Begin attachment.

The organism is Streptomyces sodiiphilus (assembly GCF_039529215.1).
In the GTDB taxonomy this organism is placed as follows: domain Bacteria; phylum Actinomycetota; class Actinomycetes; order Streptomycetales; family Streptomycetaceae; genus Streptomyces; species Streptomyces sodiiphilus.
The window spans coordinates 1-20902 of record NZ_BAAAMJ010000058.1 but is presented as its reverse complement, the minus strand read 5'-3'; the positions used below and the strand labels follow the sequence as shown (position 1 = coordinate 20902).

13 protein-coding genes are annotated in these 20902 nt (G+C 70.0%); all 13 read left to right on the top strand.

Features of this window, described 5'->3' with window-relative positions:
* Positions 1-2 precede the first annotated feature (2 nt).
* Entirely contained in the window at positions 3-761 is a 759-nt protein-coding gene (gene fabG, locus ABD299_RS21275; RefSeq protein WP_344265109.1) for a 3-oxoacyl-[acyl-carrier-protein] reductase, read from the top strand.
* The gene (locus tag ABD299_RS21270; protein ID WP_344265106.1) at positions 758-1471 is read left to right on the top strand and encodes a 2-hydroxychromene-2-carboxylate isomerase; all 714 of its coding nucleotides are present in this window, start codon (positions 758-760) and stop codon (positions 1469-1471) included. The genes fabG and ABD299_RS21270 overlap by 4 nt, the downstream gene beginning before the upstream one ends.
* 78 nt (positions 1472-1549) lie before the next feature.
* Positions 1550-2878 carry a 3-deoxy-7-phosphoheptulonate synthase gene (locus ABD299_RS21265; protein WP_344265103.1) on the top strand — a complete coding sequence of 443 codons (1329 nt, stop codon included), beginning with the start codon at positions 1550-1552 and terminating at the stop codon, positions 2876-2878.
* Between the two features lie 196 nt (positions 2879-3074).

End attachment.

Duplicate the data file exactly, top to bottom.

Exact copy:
The organism is Streptomyces sodiiphilus (assembly GCF_039529215.1).
In the GTDB taxonomy this organism is placed as follows: domain Bacteria; phylum Actinomycetota; class Actinomycetes; order Streptomycetales; family Streptomycetaceae; genus Streptomyces; species Streptomyces sodiiphilus.
The window spans coordinates 1-20902 of record NZ_BAAAMJ010000058.1 but is presented as its reverse complement, the minus strand read 5'-3'; the positions used below and the strand labels follow the sequence as shown (position 1 = coordinate 20902).

13 protein-coding genes are annotated in these 20902 nt (G+C 70.0%); all 13 read left to right on the top strand.

Features of this window, described 5'->3' with window-relative positions:
* Positions 1-2 precede the first annotated feature (2 nt).
* Entirely contained in the window at positions 3-761 is a 759-nt protein-coding gene (gene fabG, locus ABD299_RS21275; RefSeq protein WP_344265109.1) for a 3-oxoacyl-[acyl-carrier-protein] reductase, read from the top strand.
* The gene (locus tag ABD299_RS21270; protein ID WP_344265106.1) at positions 758-1471 is read left to right on the top strand and encodes a 2-hydroxychromene-2-carboxylate isomerase; all 714 of its coding nucleotides are present in this window, start codon (positions 758-760) and stop codon (positions 1469-1471) included. The genes fabG and ABD299_RS21270 overlap by 4 nt, the downstream gene beginning before the upstream one ends.
* 78 nt (positions 1472-1549) lie before the next feature.
* Positions 1550-2878 carry a 3-deoxy-7-phosphoheptulonate synthase gene (locus ABD299_RS21265; protein WP_344265103.1) on the top strand — a complete coding sequence of 443 codons (1329 nt, stop codon included), beginning with the start codon at positions 1550-1552 and terminating at the stop codon, positions 2876-2878.
* Between the two features lie 196 nt (positions 2879-3074).